While there are several varieties of soy sauce, they generally fall into one of two categories: light or dark. A light soy sauce may be highly salty and is often used for dipping and in stir fries. A black soy sauce is aged for a longer period of time than a light soy sauce and may incorporate molasses, caramel, and corn starch to produce a sweeter and less salty soy sauce.
Low-sodium sauces, in which the soybeans are fermented in a different process that uses less salt, and tamari, a Japanese soy sauce composed entirely of soybeans, are also commonly available.
Replace oyster sauce with half the quantity of excellent quality soy sauce, taking into mind the kind of soy sauce if required, and if you want a little more sweetness, add a little honey or brown sugar as well. Some people like to add a little Worcestershire sauce for added flavor depth.
Substitute 2: Hoisin Sauce
Hoisin sauce, often known as Chinese barbecue sauce, is created from fermented soybean paste and spices. Hoisin sauce, which is traditionally served with Peking duck, has a tangy, sweet, and spicy taste, as well as umami richness. While the name hoisin is derived from the Chinese word for fish, it does not include any seafood or animal components, making it vegetarian and vegan friendly.
Hoisin sauce is an excellent alternative for oyster sauce in stir-frying and as a dipping sauce for appetizers like spring rolls. Since it has a strong taste, it may be diluted with oil or water. If you’re substituting oyster sauce with hoisin sauce, use the same quantity, but start with a bit less, taste, and add more if necessary.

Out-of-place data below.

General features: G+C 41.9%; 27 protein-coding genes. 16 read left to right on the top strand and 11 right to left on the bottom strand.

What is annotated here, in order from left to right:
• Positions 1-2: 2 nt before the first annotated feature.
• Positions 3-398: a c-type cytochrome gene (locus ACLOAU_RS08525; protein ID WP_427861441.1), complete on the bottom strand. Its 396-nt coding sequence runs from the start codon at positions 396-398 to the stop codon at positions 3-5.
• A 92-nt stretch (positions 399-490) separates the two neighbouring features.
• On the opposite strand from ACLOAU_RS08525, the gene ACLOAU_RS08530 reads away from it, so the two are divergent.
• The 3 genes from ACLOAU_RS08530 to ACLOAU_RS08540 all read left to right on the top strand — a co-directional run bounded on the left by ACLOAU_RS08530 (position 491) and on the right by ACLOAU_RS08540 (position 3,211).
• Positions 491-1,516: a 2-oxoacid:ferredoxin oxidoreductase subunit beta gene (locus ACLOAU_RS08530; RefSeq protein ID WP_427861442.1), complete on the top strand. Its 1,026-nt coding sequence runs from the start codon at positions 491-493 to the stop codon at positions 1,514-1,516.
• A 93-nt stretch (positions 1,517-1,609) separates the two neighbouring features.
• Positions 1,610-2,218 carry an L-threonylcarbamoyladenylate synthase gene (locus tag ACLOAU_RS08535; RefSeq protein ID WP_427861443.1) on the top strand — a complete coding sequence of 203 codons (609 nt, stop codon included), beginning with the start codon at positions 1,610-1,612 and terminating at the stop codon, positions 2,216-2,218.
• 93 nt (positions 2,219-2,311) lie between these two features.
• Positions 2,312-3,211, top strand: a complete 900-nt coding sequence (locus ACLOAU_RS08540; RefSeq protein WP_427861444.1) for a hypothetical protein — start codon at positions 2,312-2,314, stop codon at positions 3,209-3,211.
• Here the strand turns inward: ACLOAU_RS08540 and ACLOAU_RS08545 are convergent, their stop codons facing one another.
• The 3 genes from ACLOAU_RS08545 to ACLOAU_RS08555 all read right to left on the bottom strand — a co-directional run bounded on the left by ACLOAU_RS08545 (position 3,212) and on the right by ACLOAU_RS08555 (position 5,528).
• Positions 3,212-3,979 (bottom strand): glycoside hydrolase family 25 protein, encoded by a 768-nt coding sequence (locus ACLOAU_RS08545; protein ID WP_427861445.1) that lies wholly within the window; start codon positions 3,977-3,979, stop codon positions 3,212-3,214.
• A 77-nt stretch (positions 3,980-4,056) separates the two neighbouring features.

Substitute 3: Soy Sauce and Hoisin Sauce
If you have a bottle of each of these in your refrigerator or pantry, combine equal parts soy sauce and hoisin sauce to make a salty, sweet, and umami sauce that can be used in lieu of oyster sauce in most dishes.
As with most substitutes, start with less oyster sauce than called for, taste, and add more if necessary.
Substitute 4: Kecap Manis (Sweet Soy Sauce)
This Indonesian sweet soy sauce, similar to oyster sauce, is less likely to be a popular pantry condiment. It’s made using soy sauce, palm or coconut sugar, and fragrant spices including ginger, cloves, and star anise, as well as garlic. It is reduced down to form a dark colored and thick sauce, comparable to soy sauce, and is used in various meals, including mie goreng (fried noodles) and nasi goreng (fried rice) (fried rice).